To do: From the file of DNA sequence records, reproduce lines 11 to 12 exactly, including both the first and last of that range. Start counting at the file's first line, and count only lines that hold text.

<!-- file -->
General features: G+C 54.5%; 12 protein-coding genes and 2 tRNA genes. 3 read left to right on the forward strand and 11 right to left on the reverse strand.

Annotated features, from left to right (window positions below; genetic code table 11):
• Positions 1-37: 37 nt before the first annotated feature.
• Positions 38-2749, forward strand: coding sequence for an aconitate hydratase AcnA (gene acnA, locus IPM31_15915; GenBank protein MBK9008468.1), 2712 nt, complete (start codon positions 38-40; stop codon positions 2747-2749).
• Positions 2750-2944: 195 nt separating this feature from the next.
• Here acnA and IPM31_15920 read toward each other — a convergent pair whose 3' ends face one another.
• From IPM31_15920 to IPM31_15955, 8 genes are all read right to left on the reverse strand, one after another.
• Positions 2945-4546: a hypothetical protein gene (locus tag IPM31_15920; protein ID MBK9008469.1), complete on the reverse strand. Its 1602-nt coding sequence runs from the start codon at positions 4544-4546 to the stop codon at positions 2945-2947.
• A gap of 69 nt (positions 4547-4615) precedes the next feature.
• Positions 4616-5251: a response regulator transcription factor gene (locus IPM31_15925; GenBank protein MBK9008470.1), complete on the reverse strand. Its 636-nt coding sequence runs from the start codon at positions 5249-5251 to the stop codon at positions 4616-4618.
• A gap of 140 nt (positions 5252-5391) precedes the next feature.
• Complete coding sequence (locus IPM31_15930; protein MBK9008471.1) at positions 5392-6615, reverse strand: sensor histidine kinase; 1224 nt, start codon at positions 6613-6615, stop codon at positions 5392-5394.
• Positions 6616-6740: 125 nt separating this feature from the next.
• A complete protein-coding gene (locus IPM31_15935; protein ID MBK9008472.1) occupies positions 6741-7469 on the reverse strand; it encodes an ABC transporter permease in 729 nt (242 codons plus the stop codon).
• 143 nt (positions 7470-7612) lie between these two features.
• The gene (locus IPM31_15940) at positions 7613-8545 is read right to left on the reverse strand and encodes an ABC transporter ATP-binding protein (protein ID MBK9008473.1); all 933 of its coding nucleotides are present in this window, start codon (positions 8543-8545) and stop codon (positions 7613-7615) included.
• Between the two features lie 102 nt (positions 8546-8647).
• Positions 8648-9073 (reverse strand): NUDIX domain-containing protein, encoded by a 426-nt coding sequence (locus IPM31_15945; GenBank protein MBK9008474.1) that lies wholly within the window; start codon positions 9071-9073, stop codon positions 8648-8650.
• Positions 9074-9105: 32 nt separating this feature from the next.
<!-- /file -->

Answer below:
• A gap of 140 nt (positions 5252-5391) precedes the next feature.
• Complete coding sequence (locus IPM31_15930; protein MBK9008471.1) at positions 5392-6615, reverse strand: sensor histidine kinase; 1224 nt, start codon at positions 6613-6615, stop codon at positions 5392-5394.